Bill Nye is CEO of The Planetary Society, the group behind the LightSail. I called him to find out more...

Bill Nye

Bill Nye

The Planetary Society

Lisa Derry

Lisa Derry



How long has it taken to develop LightSail?

carl on tv

Image: YouTube/The Planetary Society

'It's been 39 years since the founder of The Planetary Society mentioned the use of solar sails on TV. It wasn't until 2000 that the society worked on the sail idea. They built a LightSail satellite that was due to be sent into space on a Russian rocket. Unfortunately the rocket crashed into the ocean and never made it to orbit. In 2015 we got to fly our first solar sail successfully, which was very gratifying. '


When will the next LightSail satellite launch?


Image: NASA Goddard Space Flight Center/Flickr

'We're planning on launching LightSail 2 as soon as we can, hopefully as early as autumn 2017. The satellite is built and ready to go, we just have to wait for the rocket to be ready. The rocket will have 27 engines so it needs testing before we use it! We need to attach our satellite to a rocket as it can't launch itself into space. '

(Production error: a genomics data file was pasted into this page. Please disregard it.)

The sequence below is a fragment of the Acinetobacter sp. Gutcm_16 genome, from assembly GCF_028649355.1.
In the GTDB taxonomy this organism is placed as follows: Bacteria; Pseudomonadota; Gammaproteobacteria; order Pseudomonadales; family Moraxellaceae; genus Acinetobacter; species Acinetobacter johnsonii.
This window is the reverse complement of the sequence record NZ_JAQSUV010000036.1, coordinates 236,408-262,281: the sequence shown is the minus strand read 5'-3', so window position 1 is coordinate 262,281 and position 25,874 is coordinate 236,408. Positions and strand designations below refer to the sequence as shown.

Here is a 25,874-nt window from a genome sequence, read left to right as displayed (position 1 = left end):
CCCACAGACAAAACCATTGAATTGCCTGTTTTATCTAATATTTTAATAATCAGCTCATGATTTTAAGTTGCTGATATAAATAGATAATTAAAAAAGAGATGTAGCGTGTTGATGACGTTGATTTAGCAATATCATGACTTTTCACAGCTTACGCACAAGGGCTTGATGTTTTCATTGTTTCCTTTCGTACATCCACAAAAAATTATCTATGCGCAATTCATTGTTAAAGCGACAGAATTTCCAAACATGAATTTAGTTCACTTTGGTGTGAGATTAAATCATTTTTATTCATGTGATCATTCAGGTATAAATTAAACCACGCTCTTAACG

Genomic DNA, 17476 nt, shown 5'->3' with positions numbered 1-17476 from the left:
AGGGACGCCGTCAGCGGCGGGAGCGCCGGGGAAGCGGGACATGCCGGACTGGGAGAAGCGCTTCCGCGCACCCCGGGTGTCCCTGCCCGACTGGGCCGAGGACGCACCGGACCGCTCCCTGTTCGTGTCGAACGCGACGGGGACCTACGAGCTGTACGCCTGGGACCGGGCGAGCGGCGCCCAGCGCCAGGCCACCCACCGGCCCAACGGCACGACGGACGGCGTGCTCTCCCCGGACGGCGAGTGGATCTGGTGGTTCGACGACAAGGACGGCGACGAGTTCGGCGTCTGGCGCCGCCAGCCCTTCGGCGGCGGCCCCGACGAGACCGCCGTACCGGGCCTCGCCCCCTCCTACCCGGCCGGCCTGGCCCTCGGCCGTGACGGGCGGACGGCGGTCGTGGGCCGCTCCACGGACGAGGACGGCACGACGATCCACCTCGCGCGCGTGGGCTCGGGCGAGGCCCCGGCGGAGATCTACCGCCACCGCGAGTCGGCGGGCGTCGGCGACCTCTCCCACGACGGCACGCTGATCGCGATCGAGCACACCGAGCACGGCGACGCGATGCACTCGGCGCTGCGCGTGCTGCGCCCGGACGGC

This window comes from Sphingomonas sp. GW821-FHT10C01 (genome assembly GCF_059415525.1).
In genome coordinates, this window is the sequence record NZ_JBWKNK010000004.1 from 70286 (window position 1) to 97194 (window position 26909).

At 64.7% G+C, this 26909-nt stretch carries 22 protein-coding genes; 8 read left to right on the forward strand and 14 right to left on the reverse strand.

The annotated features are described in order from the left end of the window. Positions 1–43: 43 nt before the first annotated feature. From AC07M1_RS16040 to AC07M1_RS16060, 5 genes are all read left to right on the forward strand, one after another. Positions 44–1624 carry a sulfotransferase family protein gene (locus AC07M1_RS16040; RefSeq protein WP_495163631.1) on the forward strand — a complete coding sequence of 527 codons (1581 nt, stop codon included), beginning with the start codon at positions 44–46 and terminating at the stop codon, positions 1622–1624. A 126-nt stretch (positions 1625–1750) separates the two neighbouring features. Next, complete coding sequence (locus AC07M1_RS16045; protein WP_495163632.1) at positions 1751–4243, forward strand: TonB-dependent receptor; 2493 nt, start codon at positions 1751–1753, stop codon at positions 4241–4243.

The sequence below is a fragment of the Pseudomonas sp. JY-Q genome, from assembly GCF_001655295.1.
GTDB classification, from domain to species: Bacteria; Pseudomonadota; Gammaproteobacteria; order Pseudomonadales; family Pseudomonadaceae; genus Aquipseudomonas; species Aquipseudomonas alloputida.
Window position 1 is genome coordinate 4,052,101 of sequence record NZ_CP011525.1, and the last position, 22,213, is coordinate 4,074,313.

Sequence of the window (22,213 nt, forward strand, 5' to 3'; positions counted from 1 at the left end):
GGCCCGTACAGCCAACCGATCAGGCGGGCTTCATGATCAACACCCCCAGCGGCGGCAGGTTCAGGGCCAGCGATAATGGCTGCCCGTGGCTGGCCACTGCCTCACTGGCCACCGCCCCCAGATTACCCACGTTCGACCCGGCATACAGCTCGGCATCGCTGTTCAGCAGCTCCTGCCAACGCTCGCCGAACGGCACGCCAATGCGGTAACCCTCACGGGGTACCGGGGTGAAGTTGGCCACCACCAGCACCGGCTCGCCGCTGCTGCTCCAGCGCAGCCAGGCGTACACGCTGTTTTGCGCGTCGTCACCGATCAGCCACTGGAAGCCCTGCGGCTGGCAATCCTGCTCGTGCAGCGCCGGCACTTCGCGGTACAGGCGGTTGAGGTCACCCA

How does LightSail work?


Image: NASA/Wikimedia Commons

'When light hits the sail, photons moving into the sail bounce off it and transfer some of this movement onto the sail. This transfer pushes the sail forward. The satellite can also be steered just like a sailboat. You just change the direction that the sail is facing if you want to change the direction the satellite is travelling.'


What makes LightSail unique?

Sail direction

Image: Hilarmont/Wikimedia Commons

'We've been focusing on how we can steer LightSail 2. LightSail 2 will be directed by simply changing the position of the sails. What's also unique is that it's funded by 52,000 members of the public.'


Could this be used for trips to Mars?


Image: NASAJPLUSGS/Wikimedia Commons

'To explore Mars we will need big spacecraft that can serve as cargo ships to take materials and food to the planet. Solar sails could help us do this. It would be relatively slow going but very low cost. It would be a great way to help us set up a science research station there. But do we really want to colonise Mars? You'd spend your life never being able to breathe fresh air! '


Why is this project important?

aldrin Apollo 11

Image: NASA/Wikimedia Commons

'Space exploration brings out the best in us. It helps us solve problems that have never been solved before. We make discoveries that our ancestors couldn't even imagine. That's why it's so important and inspirational to explore space. LightSail can help us do this for a much lower cost - especially when you compare it to the amount of money society spends on other things. '

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